Learn how to recognize bullying
Learn how to stop and walk away
Learn how to standup to bullies
Learn how to protect yourself

Thursday Afternoons in September 5:10pm – 6:00pm 

Open to everyone in the Community, but space is limited. So, sign up today. Four dates available.  Get tickets on Eventbrite

www.gbcentennial.com      855-548-5488 

 

Fundamentals or Advanced Jiu-Jitsu?

“Get the fundamentals down and the level of everything you do will rise”

Through my travels I have visited a number of different jiu-jitsu academies and observed many different students learning and practicing the art of jiu-jitsu.

A very common phenomenon that I see is white belt and blue belt students who are attempting to focus their jiu-jitsu games around advanced, fancy sports positions and ignoring the more basic (but tried and tested!)  techniques and fundamentals.

They are Granby rolling all over the mat and trading berimbolo attempts but not demonstrating the ability to control the opponent in a dominant position. They are not working on a solid base that prevents them from being repeatedly swept.

There is nothing wrong with being interested in cool looking techniques and experimenting with advanced positions when you are learning jiu-jitsu. Exploring the positions opens your mind to the possibilities of jiu-jitsu. It expands your thinking and can develop your body awareness and jiu-jitsu specific movements. And it is just plain fun to try some cool moves with your favorite training partners.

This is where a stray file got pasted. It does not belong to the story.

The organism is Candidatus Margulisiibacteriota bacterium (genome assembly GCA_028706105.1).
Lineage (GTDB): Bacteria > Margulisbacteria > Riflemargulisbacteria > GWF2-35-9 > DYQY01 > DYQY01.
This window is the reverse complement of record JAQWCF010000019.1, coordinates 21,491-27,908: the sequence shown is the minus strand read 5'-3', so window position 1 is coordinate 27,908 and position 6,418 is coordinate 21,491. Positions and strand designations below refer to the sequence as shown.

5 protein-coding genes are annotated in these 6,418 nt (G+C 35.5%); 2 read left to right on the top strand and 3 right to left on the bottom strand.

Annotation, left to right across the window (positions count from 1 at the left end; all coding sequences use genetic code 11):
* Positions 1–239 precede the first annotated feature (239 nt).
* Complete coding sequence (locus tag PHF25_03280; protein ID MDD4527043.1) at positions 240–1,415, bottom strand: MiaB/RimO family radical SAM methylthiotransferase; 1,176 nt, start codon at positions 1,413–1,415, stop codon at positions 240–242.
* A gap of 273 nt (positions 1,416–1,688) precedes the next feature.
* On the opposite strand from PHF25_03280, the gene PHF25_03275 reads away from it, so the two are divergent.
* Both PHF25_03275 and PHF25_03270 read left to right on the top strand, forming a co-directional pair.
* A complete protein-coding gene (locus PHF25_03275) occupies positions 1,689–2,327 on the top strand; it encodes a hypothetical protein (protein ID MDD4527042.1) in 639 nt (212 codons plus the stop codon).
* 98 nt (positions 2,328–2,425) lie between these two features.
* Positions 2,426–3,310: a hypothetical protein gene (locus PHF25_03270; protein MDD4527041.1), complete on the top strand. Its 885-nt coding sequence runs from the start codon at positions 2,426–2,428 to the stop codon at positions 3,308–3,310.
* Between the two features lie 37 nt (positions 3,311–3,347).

The problem is when the fundamentals are ignored in favor of flashy, lower percentage movements. The precious training time is allocated on positions that contribute little to a student’s longer term growth in jiu-jitsu. The more advanced, sport moves may seduce the student by being successful early on when your training partners are unfamiliar with the position and you can catch them by surprise. But after being caught a few times, your training partners get wise to the move and it ceases to be effective.

The basic techniques WORK! That is why the basics have endured and proven themselves on mats all over the world since the time Grandmaster Helio Gracie first tied on a white belt!

Often I will have a roll with a student and catch several “basic” submissions for the tap. Following the roll I ask “Did you get swept or submitted with any move that you have not seen before?”